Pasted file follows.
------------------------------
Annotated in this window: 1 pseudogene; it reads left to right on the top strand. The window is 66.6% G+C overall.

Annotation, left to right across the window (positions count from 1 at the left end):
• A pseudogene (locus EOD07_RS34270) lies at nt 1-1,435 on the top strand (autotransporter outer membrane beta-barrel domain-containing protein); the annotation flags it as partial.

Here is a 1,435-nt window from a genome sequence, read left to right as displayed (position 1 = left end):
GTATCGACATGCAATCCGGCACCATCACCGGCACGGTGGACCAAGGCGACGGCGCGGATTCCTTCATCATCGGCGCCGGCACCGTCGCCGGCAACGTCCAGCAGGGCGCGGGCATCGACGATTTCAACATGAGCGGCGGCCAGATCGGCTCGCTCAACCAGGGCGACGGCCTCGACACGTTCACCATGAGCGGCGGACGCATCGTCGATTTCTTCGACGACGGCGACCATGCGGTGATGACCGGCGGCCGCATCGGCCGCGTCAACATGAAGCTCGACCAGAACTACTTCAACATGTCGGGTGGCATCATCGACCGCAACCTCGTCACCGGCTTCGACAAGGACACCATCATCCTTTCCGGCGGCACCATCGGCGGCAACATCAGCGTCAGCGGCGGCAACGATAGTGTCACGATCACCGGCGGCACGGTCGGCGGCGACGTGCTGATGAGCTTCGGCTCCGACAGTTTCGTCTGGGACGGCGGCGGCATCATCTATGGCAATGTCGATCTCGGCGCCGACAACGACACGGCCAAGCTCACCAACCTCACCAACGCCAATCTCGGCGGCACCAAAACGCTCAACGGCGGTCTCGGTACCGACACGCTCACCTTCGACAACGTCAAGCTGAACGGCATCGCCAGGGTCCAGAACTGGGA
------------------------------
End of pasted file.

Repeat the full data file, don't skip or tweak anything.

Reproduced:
Annotated in this window: 1 pseudogene; it reads left to right on the top strand. The window is 66.6% G+C overall.

Annotation, left to right across the window (positions count from 1 at the left end):
• A pseudogene (locus EOD07_RS34270) lies at nt 1-1,435 on the top strand (autotransporter outer membrane beta-barrel domain-containing protein); the annotation flags it as partial.

Here is a 1,435-nt window from a genome sequence, read left to right as displayed (position 1 = left end):
GTATCGACATGCAATCCGGCACCATCACCGGCACGGTGGACCAAGGCGACGGCGCGGATTCCTTCATCATCGGCGCCGGCACCGTCGCCGGCAACGTCCAGCAGGGCGCGGGCATCGACGATTTCAACATGAGCGGCGGCCAGATCGGCTCGCTCAACCAGGGCGACGGCCTCGACACGTTCACCATGAGCGGCGGACGCATCGTCGATTTCTTCGACGACGGCGACCATGCGGTGATGACCGGCGGCCGCATCGGCCGCGTCAACATGAAGCTCGACCAGAACTACTTCAACATGTCGGGTGGCATCATCGACCGCAACCTCGTCACCGGCTTCGACAAGGACACCATCATCCTTTCCGGCGGCACCATCGGCGGCAACATCAGCGTCAGCGGCGGCAACGATAGTGTCACGATCACCGGCGGCACGGTCGGCGGCGACGTGCTGATGAGCTTCGGCTCCGACAGTTTCGTCTGGGACGGCGGCGGCATCATCTATGGCAATGTCGATCTCGGCGCCGACAACGACACGGCCAAGCTCACCAACCTCACCAACGCCAATCTCGGCGGCACCAAAACGCTCAACGGCGGTCTCGGTACCGACACGCTCACCTTCGACAACGTCAAGCTGAACGGCATCGCCAGGGTCCAGAACTGGGA